1st Interview complete!
We decide to begin with the person who inspired this project. Sakura really made me reflect on my own mixed-race heritage, and how much I have repressed my love for my Japanese side. I had never met another hapa outside of my own family. Imagine going your life having memories and experiences that you thought were quite unique, secretive even, and one day getting to share those experiences with someone who understood them completely. I didn’t realize that I was missing that friendship until I met Sakura. Were were able to connect on things that our Japanese grandparents shared habits. More importantly, we were able to share our family’s experiences in relation to the effects of Pearl Harbour and Japanese Internment on our family’s.
A few years back, I made a short documentary Canada’s part in Japanese Internment during World War 1. My great grandparents were both interned for the duration of the war. My great-grandmother said something that I don’t think I’ll ever forget; “At the end of the war, they gave us the choice to go back to Japan on a boat. My uncle Sam said ‘how do you go back to a country that has been defeated by war?’ And so, we decided to stay.” That conversation was one that no one in my family thought they would be able to have with my great grandmother. I remember growing up and being told specifically not to ask my great grandparents about the war.
What should have been a happy educational moment in the history of my family had made me quite angry. It became a very sad realization that the foundation of my family here in Canada began with a mass act of racism. I no longer wondered why my no one except for my great grandfather spoke Japanese. There were no more questions in my mind as to the lack of Japanese influence in my life. It was all very clear to me then, that the missing piece of my identity was tied to the unresolved inter-generational trauma in my family. What an incredible experience it was to be able to be the one to finally ask, and get some answers. I am eternally in awe of the courage my family has carried in order to bring my cousins and I to where we are now.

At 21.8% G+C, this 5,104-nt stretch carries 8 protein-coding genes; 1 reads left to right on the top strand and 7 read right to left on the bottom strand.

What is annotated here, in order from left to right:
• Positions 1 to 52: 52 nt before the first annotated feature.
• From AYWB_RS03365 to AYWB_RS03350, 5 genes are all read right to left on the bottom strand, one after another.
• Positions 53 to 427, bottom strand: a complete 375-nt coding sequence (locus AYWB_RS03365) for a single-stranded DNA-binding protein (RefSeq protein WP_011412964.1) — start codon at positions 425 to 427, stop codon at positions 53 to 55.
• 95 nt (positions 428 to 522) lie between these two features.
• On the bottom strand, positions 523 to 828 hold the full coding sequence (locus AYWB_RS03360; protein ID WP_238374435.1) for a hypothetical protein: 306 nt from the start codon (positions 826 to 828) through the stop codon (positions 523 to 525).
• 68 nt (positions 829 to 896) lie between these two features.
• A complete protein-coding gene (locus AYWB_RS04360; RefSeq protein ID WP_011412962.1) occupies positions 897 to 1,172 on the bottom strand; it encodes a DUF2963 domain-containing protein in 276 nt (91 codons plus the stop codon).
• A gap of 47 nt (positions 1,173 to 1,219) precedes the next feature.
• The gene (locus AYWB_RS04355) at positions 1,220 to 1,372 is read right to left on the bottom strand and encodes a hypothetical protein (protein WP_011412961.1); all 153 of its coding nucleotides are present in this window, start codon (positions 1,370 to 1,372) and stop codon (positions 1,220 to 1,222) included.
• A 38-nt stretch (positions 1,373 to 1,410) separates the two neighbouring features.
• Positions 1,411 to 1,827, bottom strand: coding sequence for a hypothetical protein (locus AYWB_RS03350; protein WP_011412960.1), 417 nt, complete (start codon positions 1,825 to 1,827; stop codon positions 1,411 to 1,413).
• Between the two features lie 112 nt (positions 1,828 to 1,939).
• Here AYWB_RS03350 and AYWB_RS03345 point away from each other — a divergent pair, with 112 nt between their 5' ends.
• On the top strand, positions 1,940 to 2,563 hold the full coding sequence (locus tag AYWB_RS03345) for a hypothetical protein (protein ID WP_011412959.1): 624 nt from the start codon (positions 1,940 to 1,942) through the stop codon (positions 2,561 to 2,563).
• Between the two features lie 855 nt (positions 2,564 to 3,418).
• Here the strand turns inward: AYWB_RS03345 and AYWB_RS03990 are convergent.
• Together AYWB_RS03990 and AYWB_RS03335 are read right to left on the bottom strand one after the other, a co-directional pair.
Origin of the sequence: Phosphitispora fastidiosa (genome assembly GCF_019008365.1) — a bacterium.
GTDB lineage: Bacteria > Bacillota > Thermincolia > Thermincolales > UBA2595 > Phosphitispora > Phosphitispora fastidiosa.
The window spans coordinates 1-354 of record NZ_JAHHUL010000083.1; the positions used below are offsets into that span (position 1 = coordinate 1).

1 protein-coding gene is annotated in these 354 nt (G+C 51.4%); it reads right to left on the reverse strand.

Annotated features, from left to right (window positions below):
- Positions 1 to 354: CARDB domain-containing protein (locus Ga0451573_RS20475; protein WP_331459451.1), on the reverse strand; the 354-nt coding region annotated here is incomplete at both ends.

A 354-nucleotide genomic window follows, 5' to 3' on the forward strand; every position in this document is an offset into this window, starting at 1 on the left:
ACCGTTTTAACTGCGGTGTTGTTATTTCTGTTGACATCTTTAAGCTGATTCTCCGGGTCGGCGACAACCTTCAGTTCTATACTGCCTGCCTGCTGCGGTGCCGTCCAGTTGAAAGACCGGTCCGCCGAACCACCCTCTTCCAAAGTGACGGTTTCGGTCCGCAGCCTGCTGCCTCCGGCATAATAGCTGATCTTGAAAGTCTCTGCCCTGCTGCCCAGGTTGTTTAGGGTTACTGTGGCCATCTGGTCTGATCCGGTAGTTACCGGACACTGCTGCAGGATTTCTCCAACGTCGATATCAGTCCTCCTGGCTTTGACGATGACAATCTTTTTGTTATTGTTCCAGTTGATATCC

When we asked Sakura, outside of the interview, what her mixed-race heritage meant to her, she answered, “Being Hapa (mixed-race) is a very important part of my identity. I always felt like I was in a sort of “cultural limbo” growing up, like I didn’t really belong to my culture because of my mixed heritage. But being exposed to other mixed-raced people as a young adult I realize that being mixed doesn’t make you any less apart of your culture, but actually enriches your heritage. It makes me feel special that my DNA bridges the gap between two different cultures and that my heritage is diverse because of it. I am proud to be a person of mixed-race Japanese Canadian heritage, a Hapa.” – Sakura Yoshida (Vancouver)
Thank you, Sakura, for being vulnerable with us, and for opening your home to us! Ōku no shukufuku~ 多くの祝福! – Ashley Sugimoto